To control the level of alcohol in the product, Dave of GTs Kombucha altered the original formula so that the amount of alcohol producing probiotics was reduced.   Correspondingly, the amount of non-alcohol producing probiotics was increased to compensate.  Each bottle contains the same number of probiotics, just in a different ratio than before.

The result?   The reformulation has a smoother taste and a shorter shelf life.

I tried my first bottle of the reformulated GTs Kombucha yesterday and it definitely tastes lighter than before.   It also tastes lighter than home brewed kombucha.  There still is plenty of zing to it, but only time will tell if it produces the same feeling of digestive well being as before!

Dave of GTs has indicated that he plans to bring back the original formula at some point, but it would only be available for purchase by individuals over the age of 21.

Age of Kombucha Culture Affects Alcoholic Content

One interesting thing I discovered while researching for this article is that older kombucha cultures produce less alcohol in the final brew than younger cultures.    A kombucha culture, if you recall, is a symbiotic balance of both friendly bacteria and beneficial yeasts that contribute greatly to the overall health and function of the gut.

A kombucha culture that is over 20 days old has less yeast and more bacteria.  The bacteria are non-alcohol producing and the yeasts are alcohol producing.   So, using a kombucha culture that is more than 20 days old will alter the ratio between the two in favor of the bacteria.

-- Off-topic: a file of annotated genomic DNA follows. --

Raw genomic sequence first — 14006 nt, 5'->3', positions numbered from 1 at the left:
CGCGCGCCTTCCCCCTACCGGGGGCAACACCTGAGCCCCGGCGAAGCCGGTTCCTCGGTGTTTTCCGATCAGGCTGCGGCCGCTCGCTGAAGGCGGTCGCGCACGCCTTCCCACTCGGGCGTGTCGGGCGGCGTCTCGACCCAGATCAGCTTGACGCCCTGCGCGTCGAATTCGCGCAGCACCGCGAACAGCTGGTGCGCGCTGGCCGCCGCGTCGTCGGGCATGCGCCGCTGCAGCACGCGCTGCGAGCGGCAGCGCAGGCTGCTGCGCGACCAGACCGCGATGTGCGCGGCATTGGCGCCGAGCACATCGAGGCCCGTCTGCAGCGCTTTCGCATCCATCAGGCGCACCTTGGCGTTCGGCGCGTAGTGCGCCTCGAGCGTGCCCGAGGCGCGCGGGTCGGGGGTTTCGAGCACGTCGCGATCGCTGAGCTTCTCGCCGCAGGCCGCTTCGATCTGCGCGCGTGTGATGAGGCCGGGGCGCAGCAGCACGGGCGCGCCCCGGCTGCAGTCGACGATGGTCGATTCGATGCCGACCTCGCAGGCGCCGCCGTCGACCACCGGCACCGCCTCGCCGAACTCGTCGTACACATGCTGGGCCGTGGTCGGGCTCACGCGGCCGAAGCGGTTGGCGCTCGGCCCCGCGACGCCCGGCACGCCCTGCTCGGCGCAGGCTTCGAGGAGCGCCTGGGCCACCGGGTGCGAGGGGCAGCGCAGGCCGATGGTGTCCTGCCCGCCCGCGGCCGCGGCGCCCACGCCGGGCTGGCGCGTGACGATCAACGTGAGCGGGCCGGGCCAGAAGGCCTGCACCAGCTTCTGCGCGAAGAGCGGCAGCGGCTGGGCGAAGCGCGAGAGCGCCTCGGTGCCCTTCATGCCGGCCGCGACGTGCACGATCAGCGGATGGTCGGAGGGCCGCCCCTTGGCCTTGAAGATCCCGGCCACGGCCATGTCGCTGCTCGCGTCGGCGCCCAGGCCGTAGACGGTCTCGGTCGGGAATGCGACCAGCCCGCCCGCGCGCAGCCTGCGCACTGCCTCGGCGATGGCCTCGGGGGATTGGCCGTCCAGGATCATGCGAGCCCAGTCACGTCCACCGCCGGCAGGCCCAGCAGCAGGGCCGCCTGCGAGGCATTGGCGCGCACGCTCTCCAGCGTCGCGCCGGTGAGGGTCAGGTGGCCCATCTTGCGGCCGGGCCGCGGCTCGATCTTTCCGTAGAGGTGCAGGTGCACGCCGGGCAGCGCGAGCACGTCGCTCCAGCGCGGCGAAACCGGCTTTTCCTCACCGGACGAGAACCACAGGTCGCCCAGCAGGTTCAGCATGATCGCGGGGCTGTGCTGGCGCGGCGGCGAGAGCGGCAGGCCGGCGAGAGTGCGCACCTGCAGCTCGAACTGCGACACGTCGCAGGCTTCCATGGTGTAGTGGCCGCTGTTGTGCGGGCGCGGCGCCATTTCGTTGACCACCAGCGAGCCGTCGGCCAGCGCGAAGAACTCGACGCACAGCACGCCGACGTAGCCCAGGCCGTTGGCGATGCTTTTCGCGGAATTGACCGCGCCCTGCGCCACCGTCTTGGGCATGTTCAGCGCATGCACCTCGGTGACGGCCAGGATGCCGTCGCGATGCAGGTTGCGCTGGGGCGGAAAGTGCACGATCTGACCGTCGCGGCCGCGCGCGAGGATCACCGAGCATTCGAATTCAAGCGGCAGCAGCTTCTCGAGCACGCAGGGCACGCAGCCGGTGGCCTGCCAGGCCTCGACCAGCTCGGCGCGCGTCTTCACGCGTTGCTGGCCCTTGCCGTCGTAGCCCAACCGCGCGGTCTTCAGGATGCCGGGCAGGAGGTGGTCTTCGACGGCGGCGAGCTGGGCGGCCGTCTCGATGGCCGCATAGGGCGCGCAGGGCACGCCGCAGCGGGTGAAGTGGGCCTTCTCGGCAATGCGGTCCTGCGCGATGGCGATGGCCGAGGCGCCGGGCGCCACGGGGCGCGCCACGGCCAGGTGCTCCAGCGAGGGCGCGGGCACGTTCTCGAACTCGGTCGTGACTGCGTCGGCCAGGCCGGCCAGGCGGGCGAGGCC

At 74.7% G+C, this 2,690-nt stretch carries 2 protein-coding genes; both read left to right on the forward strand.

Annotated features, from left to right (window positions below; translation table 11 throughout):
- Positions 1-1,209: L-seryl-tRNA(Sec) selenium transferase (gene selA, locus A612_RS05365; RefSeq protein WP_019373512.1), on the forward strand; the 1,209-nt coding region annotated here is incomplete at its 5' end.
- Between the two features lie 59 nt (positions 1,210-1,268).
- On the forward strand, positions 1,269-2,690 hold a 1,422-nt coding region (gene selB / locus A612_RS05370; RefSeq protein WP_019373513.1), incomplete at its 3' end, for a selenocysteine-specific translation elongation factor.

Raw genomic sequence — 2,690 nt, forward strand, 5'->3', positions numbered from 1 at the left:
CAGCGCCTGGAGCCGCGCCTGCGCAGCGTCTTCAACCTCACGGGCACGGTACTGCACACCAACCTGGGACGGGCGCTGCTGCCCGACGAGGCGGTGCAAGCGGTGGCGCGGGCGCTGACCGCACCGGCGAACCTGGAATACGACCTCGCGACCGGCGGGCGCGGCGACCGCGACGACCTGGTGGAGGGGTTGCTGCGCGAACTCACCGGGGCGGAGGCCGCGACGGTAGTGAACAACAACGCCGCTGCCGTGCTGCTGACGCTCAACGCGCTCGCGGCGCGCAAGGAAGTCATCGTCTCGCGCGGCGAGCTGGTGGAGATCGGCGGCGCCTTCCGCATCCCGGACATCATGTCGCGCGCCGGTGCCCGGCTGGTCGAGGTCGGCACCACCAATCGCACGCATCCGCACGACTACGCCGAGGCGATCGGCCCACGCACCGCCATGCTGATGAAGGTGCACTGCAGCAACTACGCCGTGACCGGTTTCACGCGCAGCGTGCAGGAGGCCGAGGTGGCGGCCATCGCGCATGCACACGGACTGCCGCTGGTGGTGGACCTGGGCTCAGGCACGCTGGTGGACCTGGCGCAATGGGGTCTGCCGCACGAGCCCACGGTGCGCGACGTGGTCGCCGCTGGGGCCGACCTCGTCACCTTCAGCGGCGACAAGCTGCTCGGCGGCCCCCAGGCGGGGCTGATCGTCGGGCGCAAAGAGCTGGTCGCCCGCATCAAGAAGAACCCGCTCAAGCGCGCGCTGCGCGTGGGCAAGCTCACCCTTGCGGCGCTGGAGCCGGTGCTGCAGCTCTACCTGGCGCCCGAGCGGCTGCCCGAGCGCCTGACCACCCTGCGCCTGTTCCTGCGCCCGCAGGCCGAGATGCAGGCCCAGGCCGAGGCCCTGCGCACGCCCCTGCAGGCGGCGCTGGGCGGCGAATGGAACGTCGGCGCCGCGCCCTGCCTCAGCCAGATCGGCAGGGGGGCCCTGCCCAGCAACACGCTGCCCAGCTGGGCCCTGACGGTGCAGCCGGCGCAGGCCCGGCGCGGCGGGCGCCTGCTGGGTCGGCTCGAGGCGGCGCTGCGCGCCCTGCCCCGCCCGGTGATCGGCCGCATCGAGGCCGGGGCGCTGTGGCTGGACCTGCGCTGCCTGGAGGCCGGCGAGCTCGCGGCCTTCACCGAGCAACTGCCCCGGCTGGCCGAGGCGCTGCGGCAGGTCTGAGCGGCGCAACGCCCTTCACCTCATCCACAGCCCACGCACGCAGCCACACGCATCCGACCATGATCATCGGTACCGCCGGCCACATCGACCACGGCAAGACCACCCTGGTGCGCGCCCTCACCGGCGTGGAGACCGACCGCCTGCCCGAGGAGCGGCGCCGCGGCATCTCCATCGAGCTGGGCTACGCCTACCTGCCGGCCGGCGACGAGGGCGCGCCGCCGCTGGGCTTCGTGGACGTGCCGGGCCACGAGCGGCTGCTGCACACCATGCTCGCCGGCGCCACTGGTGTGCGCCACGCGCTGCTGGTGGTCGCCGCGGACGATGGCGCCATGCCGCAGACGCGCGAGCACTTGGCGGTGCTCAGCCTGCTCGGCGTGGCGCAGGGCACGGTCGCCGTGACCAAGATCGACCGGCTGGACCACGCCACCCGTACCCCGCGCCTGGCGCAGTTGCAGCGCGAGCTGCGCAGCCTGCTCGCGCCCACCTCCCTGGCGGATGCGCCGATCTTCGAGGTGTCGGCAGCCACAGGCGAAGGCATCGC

Starting with less sugar is also beneficial in altering the probiotic ratio.  For example, a 3 quart batch of home brewed kombucha uses between 1 and 1 1/2 cups of sugar.   Using only 1 cup as well as an older culture will reduce the alcoholic content of the final brew – even though the alcoholic content is negligible if proper refrigeration after fermentation is observed at home.

Interesting!   For those of you who are interested in making your own kombucha, I have a 4 video series on how to do this at this link.  Note that the beginner videos are at the bottom and the more advanced topics at the top.

While I’ve been making my own kombucha at home for almost 10 years now, I find it extremely helpful to have GTs Kombucha at the store to help bridge the occasional gap between batches and for when traveling!

Sarah, The Healthy Home Economist

Source:  Kombucha Tea Producer Reworks Formula to Alter Alcohol Content